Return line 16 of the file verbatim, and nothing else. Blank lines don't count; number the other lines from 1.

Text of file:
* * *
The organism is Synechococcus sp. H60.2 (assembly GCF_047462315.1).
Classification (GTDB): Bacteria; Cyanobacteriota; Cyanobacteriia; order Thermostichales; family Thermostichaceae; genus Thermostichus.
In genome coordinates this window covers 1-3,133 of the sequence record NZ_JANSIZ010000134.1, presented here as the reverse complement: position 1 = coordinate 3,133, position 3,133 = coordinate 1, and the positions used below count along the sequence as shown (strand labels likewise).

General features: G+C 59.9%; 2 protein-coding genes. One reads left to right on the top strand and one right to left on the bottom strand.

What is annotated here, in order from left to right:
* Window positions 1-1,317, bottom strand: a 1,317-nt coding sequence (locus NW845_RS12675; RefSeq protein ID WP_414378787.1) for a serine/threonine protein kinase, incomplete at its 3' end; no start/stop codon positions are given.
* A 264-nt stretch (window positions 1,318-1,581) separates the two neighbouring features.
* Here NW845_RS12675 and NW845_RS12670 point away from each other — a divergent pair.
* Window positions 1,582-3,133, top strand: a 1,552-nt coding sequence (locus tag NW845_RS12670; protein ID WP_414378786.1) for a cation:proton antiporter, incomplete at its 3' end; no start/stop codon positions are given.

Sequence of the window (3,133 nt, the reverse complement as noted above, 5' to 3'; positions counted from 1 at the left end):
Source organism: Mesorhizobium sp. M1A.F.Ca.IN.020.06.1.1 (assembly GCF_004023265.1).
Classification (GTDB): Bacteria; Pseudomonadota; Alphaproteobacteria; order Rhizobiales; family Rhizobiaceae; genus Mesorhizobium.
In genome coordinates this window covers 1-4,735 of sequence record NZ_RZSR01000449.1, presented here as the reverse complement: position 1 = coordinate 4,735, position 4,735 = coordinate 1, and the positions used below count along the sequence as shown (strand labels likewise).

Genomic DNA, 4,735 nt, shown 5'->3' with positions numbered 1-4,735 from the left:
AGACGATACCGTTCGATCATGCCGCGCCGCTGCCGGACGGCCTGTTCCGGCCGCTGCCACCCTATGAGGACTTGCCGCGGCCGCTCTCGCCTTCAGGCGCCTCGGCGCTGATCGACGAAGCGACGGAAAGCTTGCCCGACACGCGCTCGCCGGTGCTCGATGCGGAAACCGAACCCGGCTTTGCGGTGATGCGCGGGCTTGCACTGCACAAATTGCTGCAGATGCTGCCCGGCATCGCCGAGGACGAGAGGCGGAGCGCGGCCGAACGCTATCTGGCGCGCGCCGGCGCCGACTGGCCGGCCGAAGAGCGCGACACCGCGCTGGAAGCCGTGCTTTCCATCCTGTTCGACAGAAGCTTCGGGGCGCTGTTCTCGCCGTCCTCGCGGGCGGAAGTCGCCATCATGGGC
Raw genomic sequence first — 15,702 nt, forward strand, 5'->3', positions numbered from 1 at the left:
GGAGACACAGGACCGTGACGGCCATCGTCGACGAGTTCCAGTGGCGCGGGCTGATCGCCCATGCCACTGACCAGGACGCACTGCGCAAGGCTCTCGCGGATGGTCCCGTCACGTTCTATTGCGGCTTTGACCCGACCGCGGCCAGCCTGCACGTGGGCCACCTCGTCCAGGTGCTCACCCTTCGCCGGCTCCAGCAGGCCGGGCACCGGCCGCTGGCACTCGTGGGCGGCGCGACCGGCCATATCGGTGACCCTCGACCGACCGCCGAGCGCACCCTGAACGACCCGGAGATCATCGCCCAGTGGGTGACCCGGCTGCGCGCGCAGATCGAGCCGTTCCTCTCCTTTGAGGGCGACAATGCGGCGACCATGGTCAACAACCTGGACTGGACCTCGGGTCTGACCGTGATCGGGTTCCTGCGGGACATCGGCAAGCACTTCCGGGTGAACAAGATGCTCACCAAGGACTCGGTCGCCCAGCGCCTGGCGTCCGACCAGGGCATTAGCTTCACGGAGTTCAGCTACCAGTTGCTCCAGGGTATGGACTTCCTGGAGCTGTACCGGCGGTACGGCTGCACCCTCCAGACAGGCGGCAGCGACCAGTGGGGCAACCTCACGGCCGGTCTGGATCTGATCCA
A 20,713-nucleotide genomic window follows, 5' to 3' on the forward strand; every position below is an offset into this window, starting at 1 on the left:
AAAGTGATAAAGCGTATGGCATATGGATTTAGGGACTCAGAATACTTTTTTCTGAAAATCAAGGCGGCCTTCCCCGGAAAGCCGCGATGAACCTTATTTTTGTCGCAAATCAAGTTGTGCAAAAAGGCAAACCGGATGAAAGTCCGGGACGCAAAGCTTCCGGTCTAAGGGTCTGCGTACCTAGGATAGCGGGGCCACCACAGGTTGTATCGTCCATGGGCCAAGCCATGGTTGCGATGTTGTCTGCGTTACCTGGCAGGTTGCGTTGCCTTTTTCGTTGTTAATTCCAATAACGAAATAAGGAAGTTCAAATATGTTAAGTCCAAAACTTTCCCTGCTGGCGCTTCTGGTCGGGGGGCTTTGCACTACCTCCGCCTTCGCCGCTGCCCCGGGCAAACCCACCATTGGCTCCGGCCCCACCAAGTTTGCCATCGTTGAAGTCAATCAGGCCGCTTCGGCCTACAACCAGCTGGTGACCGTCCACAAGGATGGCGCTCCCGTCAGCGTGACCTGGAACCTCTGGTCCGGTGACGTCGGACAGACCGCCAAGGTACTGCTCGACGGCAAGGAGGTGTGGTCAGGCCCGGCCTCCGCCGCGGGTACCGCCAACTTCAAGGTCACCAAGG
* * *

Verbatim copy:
Raw genomic sequence first — 15,702 nt, forward strand, 5'->3', positions numbered from 1 at the left: